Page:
There is a depth to the grey around Humboldt Bay that is returning, announcing that summer’s regency is fading. It is time again for the rainy season, for the kind of turning inward easily imbibed through cool misty silver clouds hanging low. I walk the oxidation ponds in sandals with cold feet, watching the Canada Geese return.
Seeds have mostly fallen, generally making themselves invisible once again. But I am still looking, along the edges of the trail and between cracked pavement. When I find a few dusty seeds, I may search for their parents nearby, or hold them close to my face to marvel, or slip them in my pocket, or put a couple in my mouth if I am feeling confident in my twenty-something imperishability. Seeds are the flowers of fall, as wholly mysterious as we can ever imagine – profoundly alive under their protective seed coat.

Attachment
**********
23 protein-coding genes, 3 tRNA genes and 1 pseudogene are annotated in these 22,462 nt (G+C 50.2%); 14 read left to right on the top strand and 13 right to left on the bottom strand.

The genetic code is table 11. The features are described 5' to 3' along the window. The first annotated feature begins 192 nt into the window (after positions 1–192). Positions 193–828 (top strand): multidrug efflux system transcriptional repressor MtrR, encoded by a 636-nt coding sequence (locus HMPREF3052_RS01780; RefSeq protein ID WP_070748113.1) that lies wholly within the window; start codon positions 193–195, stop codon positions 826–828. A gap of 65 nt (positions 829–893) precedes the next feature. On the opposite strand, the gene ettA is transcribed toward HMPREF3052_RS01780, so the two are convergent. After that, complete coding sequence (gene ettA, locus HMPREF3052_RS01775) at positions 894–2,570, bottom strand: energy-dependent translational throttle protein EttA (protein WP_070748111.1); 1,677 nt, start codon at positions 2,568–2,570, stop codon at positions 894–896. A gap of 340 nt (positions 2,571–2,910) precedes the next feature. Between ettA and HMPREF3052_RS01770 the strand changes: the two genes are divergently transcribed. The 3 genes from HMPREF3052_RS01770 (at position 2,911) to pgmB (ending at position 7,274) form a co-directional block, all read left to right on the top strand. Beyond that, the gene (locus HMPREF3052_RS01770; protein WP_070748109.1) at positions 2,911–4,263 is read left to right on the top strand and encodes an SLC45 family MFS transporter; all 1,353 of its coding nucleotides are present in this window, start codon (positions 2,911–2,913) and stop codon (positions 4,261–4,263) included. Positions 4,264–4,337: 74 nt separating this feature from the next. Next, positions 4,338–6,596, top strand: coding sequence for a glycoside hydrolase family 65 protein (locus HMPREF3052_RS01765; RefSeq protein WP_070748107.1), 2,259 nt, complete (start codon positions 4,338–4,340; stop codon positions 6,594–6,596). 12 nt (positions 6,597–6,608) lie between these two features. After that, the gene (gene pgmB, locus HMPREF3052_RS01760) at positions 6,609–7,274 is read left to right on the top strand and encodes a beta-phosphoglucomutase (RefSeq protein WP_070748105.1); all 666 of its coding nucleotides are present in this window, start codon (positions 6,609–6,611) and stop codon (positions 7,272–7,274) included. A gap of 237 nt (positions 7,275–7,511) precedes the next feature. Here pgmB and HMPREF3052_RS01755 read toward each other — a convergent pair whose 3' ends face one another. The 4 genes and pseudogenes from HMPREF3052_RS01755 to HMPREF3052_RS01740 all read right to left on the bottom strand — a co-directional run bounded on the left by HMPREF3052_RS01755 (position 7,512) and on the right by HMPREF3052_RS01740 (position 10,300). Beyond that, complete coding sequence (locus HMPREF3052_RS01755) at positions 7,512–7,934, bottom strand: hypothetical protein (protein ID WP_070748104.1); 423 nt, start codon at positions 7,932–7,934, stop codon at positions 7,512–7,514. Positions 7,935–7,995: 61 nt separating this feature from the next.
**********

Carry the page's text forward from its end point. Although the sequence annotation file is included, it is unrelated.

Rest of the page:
These are the patterns of a CLM intern coming to close and reflect on an experience that is a seed itself. The seed coat, that encapsulating article of this experience, has been passion for the more than human world solidified in the leaping of flowers, dense tradition of seed collecting, joy of wind, fresh flight of birds, excitement of discovery gleaned in each step. The nutritive endosperm has been those that keep the CLM program running and the diverse, challenging, wonderful Arcata BLM Field Office. The embryo – with a radicle of duties traditional for CLM interns in my field office, and cotyledons composed of my own unique contributions – is my emerging career as a conservationist.